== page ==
This movie is adaptation of the story by Charlotte Bronte, which was her first novel published in 1847.

Made in 2011.  Directed by Cary Joji Fukunaga

 
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Posted by on May 4, 2012 in Movies

 

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A Dangerous Method

In 1904, Dr Carl Jung (played by Michael Fassbender) and Dr Sigmund Freud (by Viggo Mortensen) are both practising psychiatrists who are individually exploring new theories of psychoanalysis, particularly relating to trauma based in sexuality and behavioural aspects of anxiety. Sabina Spielrein (by Keira Knightley) a Russian woman with extreme anxiety, hysteria and trauma, has been delivered by her father to Dr Jung to see whether he can diagnose and treat her illness. Carl Jung is fascinated by the extreme nature of Sabina’s illness and he consults Dr Freud for his opinion. The two discover that their research is complementary, so they begin to compare notes and share ideas. Sabina undertakes a new course of treatment with Carl and during the sessions they become attracted to each other. The drama explores the relationship between Carl and Sabina; the impact of their attraction on Sabina’s illness, treatment and recovery; and the relationship each of them has with Dr Freud.

This is an interesting drama – and the gem in it is Keira Knightly. Her performance, particularly in the episodes of hysteria and anxiety is excellent. She is marvellous and totally uninhibited throughout. Michael Fassbender and Viggo Mortensen are impressive as they would have had to stick closely to history in the portrayal of their respective characters.  Jung is fascinating in his total focus on his work, often to the detriment of everything else happening around him. I like Viggio Mortensen here, he is very articulate and not as I have seen him before.  Quite marvellous.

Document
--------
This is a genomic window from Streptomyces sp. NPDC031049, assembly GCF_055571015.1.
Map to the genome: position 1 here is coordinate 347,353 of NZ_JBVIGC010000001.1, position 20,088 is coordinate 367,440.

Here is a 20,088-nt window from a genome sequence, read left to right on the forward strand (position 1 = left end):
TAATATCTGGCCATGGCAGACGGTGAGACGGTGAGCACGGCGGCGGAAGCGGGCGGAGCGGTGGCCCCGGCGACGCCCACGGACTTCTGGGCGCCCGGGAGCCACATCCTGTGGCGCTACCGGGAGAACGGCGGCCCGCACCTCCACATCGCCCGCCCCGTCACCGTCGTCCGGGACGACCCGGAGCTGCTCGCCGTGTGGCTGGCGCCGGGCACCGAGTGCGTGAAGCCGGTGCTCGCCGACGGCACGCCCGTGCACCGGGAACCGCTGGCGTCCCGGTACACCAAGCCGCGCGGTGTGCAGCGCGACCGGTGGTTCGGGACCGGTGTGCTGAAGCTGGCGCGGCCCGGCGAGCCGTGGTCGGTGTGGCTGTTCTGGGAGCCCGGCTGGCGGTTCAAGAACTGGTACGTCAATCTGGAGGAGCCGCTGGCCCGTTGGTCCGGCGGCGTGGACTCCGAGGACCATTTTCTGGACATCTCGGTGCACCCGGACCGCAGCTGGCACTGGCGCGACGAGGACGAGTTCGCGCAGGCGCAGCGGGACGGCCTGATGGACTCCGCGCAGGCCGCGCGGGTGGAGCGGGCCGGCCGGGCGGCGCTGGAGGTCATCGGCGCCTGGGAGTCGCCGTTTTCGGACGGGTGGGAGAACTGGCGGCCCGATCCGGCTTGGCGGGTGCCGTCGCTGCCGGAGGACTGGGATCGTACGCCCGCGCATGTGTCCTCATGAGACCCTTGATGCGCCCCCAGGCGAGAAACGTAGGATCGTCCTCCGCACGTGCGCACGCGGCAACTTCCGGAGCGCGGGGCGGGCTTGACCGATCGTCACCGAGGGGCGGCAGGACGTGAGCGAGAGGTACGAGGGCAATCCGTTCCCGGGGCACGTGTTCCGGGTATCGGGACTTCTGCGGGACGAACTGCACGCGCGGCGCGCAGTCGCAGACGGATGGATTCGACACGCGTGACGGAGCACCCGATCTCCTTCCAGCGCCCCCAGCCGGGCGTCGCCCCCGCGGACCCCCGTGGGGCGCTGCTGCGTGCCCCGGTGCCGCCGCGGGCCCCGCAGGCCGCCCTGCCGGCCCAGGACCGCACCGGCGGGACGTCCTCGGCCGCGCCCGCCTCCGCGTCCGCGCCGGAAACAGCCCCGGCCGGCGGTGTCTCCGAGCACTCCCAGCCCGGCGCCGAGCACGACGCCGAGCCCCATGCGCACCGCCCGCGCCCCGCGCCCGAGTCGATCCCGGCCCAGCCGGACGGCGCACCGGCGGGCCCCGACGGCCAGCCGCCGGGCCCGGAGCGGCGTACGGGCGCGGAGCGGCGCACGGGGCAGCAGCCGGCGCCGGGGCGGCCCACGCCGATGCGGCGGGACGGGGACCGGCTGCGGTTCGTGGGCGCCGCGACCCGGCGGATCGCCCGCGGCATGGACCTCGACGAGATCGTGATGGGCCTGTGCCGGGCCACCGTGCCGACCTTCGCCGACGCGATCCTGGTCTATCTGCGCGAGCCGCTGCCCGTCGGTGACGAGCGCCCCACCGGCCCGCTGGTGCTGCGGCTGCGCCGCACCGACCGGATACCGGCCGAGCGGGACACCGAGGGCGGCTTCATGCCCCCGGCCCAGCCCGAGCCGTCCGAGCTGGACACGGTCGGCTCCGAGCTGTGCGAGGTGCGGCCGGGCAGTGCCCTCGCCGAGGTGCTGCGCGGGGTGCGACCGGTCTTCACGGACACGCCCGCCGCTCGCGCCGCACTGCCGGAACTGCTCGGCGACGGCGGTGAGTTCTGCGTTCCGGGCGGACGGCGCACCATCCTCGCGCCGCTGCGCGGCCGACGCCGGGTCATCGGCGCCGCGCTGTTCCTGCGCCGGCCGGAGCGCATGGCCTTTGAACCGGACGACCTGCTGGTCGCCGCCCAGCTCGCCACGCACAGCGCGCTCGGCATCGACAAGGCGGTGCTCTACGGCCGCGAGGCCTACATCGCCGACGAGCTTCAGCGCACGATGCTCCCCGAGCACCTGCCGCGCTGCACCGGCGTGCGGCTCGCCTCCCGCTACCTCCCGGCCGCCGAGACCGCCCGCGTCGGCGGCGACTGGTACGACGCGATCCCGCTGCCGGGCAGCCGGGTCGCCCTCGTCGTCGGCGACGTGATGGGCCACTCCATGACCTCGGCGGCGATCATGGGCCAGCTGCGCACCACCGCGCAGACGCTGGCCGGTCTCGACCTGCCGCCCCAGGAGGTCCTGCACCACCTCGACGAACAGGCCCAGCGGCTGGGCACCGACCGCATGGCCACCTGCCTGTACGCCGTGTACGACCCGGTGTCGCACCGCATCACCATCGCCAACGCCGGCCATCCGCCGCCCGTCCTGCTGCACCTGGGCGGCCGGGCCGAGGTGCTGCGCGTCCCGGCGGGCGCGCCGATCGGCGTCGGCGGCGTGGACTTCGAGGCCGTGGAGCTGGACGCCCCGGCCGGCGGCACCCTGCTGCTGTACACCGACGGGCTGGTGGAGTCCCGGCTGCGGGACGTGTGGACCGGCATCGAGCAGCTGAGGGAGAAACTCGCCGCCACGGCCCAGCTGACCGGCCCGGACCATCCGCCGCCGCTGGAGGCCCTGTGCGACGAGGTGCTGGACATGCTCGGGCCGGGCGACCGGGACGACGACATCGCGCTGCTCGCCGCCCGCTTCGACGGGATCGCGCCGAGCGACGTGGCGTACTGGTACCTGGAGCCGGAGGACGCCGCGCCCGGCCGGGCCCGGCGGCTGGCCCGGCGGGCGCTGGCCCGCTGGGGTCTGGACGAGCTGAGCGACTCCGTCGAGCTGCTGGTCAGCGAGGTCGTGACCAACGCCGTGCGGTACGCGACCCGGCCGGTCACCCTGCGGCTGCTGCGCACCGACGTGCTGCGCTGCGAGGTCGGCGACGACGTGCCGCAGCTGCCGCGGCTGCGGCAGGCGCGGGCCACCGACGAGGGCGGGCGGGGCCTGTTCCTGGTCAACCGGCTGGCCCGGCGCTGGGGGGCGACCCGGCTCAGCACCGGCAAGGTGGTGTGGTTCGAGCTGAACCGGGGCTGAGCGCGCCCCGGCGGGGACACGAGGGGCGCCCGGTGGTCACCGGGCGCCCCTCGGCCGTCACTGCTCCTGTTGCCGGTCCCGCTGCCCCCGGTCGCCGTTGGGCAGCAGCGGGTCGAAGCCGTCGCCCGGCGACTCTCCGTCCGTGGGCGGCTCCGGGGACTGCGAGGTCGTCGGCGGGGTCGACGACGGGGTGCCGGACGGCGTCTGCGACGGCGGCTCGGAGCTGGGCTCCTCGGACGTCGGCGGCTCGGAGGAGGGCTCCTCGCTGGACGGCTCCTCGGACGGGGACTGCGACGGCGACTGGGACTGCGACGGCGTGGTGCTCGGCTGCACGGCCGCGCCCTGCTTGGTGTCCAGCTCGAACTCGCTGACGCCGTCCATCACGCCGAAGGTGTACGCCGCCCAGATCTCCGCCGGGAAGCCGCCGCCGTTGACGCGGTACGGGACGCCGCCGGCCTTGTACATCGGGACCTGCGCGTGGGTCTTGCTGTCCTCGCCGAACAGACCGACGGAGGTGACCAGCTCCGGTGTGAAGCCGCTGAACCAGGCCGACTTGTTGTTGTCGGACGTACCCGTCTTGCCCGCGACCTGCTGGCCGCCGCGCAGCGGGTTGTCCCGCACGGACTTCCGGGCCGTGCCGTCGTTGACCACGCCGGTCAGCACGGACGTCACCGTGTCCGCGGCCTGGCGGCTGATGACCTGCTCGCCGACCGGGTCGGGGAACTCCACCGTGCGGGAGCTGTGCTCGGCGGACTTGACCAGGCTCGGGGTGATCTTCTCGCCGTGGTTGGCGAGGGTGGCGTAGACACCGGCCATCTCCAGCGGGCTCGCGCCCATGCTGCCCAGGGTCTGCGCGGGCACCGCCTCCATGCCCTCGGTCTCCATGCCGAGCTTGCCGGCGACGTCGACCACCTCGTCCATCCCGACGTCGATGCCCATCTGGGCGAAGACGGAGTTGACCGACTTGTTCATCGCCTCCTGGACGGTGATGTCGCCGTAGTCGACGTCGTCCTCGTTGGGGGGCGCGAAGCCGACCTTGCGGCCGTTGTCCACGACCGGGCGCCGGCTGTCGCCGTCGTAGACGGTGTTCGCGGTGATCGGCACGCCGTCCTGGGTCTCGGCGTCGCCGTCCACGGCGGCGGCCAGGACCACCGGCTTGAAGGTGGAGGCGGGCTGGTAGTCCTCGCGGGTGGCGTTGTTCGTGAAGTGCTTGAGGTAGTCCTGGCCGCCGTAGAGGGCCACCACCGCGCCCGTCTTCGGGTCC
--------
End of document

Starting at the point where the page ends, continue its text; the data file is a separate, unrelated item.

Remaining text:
The movie is based on Christopher Hampton’s play ‘The Talking Cure’. Sabina Spielrein was an actual patient of Dr Jung’s, who did eventually graduate as a psychoanalyst.

Made in 2012.  Directed by David Cronenberg

 
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Posted by on April 9, 2012 in Movies

 

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Shame

Brandon (played by Michael Fassbender) is a New York City executive living with an addiction – to sex. He feeds his addiction daily using other people, the internet and printed material as his sources of gratification. His sister Sissy (by Carey Mullligan), a broken and lost person herself, arrives in his world unannounced and completely turns it upside down. Although his relationship with Sissy is strained, Brandon reluctantly allows her to stay at his apartment, but he finds this very difficult. His life is fraught as he tries to deal with his addiction, keep up appearances to the outside world and satisfy his interminable need (along with keeping his job). We watch as he tries vainly to deal with all the issues in his life and his relationship with his sister.

This is not an erotic or sensual movie, nor is it a whimsical sex romp – it’s a “no holds barred” view of a person trying to live with an addiction. In parts it’s deeply moving and it’s always realistic in its depiction of his life. The sex is primal, an animal act and clearly just a means to an end, there is no emotion and (it seems) very little pleasure in Brandon’s sexual activities – people are not people, they are just bodies and sexual gratification is short-lived, only giving way to the need to fulfill it once again. Dialogue is sparse, but the messages are blunt and clear – you wouldn’t want to have this life. Michael Fassbender’s performance is stunning and Carey Mulligan’s performance as the irritating and needy Sissy is very good indeed.

It’s not what I was expecting and it’s not a good-time movie, but it’s very good indeed.

Made in 2011. Directed by Steve McQueen

 
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Posted by on April 5, 2012 in Movies